If you have a pasta machine, divide the dough into 4 before rolling it out. Flatten it to a rough square so that it fits through the machine at its highest setting. Roll it through & fold it back over it to itself. Rotate it through 90 degrees and repeat this a few times. This releases the gluten which increases the elasticity of the dough and stops it cracking & tearing. Now reduce the thickness of the machine 1 click at a time until you reach the 2nd last setting. You can feed it through the cutting attachment.

    To cut the pasta sheets into tagliatelle, roll the sheets up and cut into large ¾cm strips. Unravel the cut tagliatelle strips and twirl into little nests. Dust the nests liberally with flour to stop them from sticking

    Cook the tagliatelle within a few hours in boiling salted water for 3–5 minutes before serving with your favourite sauce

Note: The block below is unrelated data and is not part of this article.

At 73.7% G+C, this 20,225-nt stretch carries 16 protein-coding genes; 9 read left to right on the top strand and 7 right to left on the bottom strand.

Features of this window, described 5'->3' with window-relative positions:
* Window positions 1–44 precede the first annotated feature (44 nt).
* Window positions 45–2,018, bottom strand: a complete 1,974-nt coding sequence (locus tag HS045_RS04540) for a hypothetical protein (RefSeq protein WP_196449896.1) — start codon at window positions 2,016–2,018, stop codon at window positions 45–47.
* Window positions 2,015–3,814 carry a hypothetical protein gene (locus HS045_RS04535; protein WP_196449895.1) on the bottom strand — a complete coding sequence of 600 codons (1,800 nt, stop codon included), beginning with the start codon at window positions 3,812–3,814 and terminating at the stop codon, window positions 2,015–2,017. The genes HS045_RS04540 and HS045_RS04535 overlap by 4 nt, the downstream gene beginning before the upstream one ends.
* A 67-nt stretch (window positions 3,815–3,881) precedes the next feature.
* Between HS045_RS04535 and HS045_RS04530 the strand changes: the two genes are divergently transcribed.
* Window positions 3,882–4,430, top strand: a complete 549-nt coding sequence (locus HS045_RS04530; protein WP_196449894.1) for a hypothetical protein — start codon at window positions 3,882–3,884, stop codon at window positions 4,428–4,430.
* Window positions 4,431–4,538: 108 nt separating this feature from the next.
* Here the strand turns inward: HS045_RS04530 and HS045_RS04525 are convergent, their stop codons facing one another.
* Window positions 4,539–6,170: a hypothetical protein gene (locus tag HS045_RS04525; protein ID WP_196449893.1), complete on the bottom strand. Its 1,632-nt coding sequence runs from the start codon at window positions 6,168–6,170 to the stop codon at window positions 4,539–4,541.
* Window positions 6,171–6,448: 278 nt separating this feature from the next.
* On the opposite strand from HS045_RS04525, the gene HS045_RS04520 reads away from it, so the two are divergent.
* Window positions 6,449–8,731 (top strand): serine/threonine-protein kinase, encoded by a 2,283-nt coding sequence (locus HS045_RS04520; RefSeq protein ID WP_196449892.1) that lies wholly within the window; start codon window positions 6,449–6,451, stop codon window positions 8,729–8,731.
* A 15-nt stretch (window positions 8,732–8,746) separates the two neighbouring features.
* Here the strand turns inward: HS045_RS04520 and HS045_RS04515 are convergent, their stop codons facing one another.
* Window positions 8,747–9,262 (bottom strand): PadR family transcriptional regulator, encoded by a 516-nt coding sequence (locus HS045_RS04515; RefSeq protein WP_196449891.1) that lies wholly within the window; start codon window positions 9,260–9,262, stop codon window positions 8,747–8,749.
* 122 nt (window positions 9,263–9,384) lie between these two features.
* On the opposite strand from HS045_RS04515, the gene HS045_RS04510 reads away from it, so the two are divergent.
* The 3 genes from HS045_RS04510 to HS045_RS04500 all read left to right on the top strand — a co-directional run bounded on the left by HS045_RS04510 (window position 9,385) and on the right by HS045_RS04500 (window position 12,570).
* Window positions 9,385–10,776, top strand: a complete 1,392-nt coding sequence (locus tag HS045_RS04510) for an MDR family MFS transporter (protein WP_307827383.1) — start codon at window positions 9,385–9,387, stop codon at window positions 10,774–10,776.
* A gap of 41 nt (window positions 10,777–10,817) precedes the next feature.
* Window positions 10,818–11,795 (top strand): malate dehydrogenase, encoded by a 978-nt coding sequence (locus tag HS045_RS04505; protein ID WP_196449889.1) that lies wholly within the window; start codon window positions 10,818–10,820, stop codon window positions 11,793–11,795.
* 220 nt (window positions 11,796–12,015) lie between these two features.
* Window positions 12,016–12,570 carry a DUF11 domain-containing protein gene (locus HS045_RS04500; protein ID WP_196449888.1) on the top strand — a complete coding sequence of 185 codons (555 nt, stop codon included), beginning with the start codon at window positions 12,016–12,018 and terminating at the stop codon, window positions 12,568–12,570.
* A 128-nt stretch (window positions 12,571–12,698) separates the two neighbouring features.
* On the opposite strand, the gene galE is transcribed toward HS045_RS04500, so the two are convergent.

Alternatively, freeze for up to 1 month. To freeze the pasta, layer the tagliatelle flat on a tray lined with parchment paper and freeze for 1 hour, then transfer to a freezer bag or another suitable container


This famous pasta is unrecorded before the Second World War. There are any number of unsubstantiated tales of its origin, including that it was traditional sustenance for charcoal workers (carbone meaning ‘charcoal’), or that it was named after the Carbonari (‘charcoalmen’ — a secret society prominent in Italy’s unification). Whatever the origins, they were likely in Rome, which remains the spiritual home of this pasta today. A good carbonara is luscious, unctuous, piggy, and almost a heart attack on a plate. It is surely a good way to go…